for . Noting the geometric series and applying the triangular inequality, we obtain

(2.53) | ||||

(2.54) |

for , , , . Multiplied by the factor , we obtain

(2.55) | ||||

(2.56) | ||||

(2.57) |

for , , , and . Here, the assumption ensures . Noting that the last expression is independent of the index , we have

(2.58) |

The bound follows from the latter half of the proof of [6, Theorem 3.3]. Therefore, we obtain (2.50). ∎

###### Remark 2.1.

The bound (2.50) for the proposed Rayleigh-Ritz procedure approach is twice sharper than the one for the Hankel matrix approach [6, Theorem 3.3] [6, Theorem 3.3], i.e., the proposed method requires half the number of quadrature points required by the Hankel matrix approach to allow the same amount of truncation errors. This observation is demonstrated in section 3.

### 2.4 Verification of eigenvectors.

To verify the eigenvectors of (1.1) via the Rayleigh–Ritz procedure approach as well as the Hankel matrix approach, we show the identity of the eigenvectors given by and .

###### Theorem 2.5.

###### Proof.

Let . Then, from Lemma 2.1, it follows that

(2.59) | ||||

(2.60) |

Because each eigencomponent of each column vector of is a scalar multiple of that of , ∎

Motivated by this theorem, we focus on verifying , instead of .

###### Theorem 2.6.

Let

(2.61) |

Then, we have the following enclosure of the approximated transformation matrix:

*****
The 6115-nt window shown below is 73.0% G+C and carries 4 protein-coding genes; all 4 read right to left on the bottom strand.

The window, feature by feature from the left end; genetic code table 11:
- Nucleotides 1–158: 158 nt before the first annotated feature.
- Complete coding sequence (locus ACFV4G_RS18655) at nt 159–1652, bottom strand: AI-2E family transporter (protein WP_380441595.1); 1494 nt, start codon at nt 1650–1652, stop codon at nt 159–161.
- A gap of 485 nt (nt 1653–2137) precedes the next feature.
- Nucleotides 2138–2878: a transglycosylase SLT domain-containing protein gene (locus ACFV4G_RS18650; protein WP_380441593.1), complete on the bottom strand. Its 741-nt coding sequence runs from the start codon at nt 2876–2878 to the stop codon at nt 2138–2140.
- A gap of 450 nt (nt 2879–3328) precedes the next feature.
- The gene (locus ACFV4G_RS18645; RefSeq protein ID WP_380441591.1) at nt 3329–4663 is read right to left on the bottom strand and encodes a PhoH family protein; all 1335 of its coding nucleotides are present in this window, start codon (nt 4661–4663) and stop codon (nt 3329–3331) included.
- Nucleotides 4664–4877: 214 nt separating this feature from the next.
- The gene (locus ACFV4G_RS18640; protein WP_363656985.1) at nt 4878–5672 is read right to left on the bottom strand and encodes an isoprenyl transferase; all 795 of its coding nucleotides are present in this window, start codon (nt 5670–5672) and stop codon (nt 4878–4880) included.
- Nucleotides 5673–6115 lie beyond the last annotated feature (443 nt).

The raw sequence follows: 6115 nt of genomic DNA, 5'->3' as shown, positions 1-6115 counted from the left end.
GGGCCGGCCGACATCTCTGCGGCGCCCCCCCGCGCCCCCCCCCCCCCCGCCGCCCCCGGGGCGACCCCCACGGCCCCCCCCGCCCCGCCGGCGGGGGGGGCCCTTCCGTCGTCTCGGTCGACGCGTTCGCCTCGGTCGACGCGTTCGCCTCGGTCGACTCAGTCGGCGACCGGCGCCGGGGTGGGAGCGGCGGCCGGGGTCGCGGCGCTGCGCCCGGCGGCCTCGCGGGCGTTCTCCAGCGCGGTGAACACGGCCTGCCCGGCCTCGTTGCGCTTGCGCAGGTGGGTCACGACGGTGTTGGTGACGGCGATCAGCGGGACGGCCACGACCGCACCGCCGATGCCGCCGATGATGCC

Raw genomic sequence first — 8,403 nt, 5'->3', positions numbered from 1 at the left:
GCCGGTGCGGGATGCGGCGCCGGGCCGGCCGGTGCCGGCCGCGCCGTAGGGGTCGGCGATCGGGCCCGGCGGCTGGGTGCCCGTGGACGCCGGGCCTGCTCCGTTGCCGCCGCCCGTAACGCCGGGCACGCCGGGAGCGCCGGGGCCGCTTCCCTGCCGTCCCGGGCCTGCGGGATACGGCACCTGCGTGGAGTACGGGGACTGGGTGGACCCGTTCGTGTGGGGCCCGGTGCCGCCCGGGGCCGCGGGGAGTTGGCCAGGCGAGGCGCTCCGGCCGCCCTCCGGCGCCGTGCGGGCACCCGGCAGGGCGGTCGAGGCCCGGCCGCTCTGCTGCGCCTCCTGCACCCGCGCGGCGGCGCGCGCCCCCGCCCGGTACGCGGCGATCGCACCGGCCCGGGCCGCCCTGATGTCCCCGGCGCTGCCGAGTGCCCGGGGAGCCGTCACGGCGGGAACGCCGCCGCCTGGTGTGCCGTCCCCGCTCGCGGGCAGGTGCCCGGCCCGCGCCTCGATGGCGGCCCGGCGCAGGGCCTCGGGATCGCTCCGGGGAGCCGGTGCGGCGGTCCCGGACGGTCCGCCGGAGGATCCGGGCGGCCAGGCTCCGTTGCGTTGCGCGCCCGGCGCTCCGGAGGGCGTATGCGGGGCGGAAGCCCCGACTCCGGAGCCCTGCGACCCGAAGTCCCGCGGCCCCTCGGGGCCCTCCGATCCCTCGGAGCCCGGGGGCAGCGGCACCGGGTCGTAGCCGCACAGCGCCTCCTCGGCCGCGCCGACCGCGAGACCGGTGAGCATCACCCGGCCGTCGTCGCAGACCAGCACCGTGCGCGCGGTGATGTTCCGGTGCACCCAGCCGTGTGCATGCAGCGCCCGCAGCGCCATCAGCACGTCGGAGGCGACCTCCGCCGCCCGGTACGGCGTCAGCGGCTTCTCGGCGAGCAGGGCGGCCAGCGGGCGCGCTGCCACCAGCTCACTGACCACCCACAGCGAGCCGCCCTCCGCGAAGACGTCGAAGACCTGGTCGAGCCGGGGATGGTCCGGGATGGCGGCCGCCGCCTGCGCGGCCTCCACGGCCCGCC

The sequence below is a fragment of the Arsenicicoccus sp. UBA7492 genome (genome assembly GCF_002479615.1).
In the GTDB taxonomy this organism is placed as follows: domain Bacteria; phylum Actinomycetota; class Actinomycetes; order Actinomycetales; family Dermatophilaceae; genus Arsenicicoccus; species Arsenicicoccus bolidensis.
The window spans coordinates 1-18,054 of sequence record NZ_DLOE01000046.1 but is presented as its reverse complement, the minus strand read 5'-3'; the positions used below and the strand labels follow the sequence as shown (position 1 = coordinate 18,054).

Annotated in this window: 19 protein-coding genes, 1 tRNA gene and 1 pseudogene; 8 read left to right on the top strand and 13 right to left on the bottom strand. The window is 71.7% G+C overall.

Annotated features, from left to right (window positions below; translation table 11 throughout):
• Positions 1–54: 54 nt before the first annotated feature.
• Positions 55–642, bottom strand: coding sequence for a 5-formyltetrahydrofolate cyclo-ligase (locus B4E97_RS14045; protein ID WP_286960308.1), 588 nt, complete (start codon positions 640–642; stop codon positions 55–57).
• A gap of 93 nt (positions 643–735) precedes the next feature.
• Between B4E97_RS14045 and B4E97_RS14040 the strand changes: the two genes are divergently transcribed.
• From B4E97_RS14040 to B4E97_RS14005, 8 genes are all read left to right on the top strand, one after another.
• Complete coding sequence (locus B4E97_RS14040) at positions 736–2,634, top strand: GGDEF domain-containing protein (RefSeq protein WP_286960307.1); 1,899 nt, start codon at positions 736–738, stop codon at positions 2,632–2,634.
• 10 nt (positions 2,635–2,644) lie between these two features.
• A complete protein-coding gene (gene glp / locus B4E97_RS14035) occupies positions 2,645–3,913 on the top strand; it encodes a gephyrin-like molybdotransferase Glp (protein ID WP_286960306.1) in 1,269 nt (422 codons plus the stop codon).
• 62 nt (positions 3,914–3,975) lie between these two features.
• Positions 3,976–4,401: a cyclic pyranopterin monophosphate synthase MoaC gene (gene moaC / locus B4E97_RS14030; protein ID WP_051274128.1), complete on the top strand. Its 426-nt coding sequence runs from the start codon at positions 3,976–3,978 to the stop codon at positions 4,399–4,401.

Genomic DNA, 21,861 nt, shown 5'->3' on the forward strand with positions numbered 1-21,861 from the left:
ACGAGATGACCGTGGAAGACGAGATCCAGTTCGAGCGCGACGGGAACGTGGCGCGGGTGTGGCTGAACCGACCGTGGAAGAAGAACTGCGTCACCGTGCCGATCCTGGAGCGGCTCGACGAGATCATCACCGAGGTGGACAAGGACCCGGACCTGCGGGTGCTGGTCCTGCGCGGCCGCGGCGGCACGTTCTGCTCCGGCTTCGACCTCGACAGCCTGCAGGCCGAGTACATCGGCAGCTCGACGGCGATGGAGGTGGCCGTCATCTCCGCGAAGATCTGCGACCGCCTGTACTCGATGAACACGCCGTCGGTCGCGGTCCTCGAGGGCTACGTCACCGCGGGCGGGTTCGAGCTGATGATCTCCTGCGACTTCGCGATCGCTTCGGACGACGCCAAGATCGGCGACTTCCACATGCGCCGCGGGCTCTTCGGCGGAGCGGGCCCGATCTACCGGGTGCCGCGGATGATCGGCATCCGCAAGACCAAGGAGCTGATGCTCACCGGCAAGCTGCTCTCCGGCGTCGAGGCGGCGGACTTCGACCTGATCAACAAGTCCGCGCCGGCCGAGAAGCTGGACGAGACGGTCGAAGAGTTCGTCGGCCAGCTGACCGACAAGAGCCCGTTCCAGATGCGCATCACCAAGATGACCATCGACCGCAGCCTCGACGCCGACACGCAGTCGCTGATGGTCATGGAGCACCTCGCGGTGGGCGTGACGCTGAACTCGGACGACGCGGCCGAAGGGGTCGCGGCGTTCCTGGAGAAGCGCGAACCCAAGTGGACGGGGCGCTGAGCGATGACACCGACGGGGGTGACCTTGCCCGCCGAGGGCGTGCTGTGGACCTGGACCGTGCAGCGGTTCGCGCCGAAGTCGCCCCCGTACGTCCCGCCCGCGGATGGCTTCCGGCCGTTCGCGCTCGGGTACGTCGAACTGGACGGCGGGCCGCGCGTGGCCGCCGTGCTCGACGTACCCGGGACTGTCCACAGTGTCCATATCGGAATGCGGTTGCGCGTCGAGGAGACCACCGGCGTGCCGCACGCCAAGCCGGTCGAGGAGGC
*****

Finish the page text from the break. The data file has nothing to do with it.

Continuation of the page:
(2.62) | ||||

(2.63) |

###### Proof.

The proof is given similarly to that of Theorem 2.3. ∎

###### Theorem 2.7.

Assume that is a Hermitian and positive definite matrix. Assume and that satisfies . Then, defined in (2.26) is bounded as

(2.64) |

for , , , .

###### Proof.

Similarly to the proof of Theorem 2.4, we have

(2.65) | ||||

(2.66) | ||||

(2.67) | ||||

(2.68) | ||||

(2.69) | ||||

(2.70) |

for , , , . Here, we used the -orthonormality of the eigenvectors . ∎

###### Remark 2.2.

###### Remark 2.3.

The evaluation of the numerical error in (2.63), i.e., for each , , , , involves the error evaluation of the solution

(2.71) |

of the linear system of equations with multiple right-hand sides associated with

(2.72) |

for , , , . The enclosure of can be obtained by using standard verification methods, e.g. [15, 16]. For efficiency, the technique based on [6, Theorem 4.1] can be also used.

### 2.5 Implementation.

We present implementation issues of the proposed method. We assume that the numbers of and satisfy . Also, the proposed method needs to determine the number of the parameter . Each quadrature point gives rise to a linear system to solve. The evaluation of a solution for each linear system is the most expensive part, whereas the quadrature errors and reduces as the number of quadrature points increases (see Theorems 2.4 and 2.7). To achieve efficient verification, it is favorable to evaluate solutions of the linear systems as few as possible. Hence, there is a trade-off between the computational cost and quadrature error. The number of quadrature points

has been heuristically determined in the complex moment eivensolvers for numerical computations. For numerical verification, a reasonable number

can be determined according to the quadrature error. The error bounds (2.50) and (2.64) can be used to determine a reasonable number of quadrature points. The least number of such that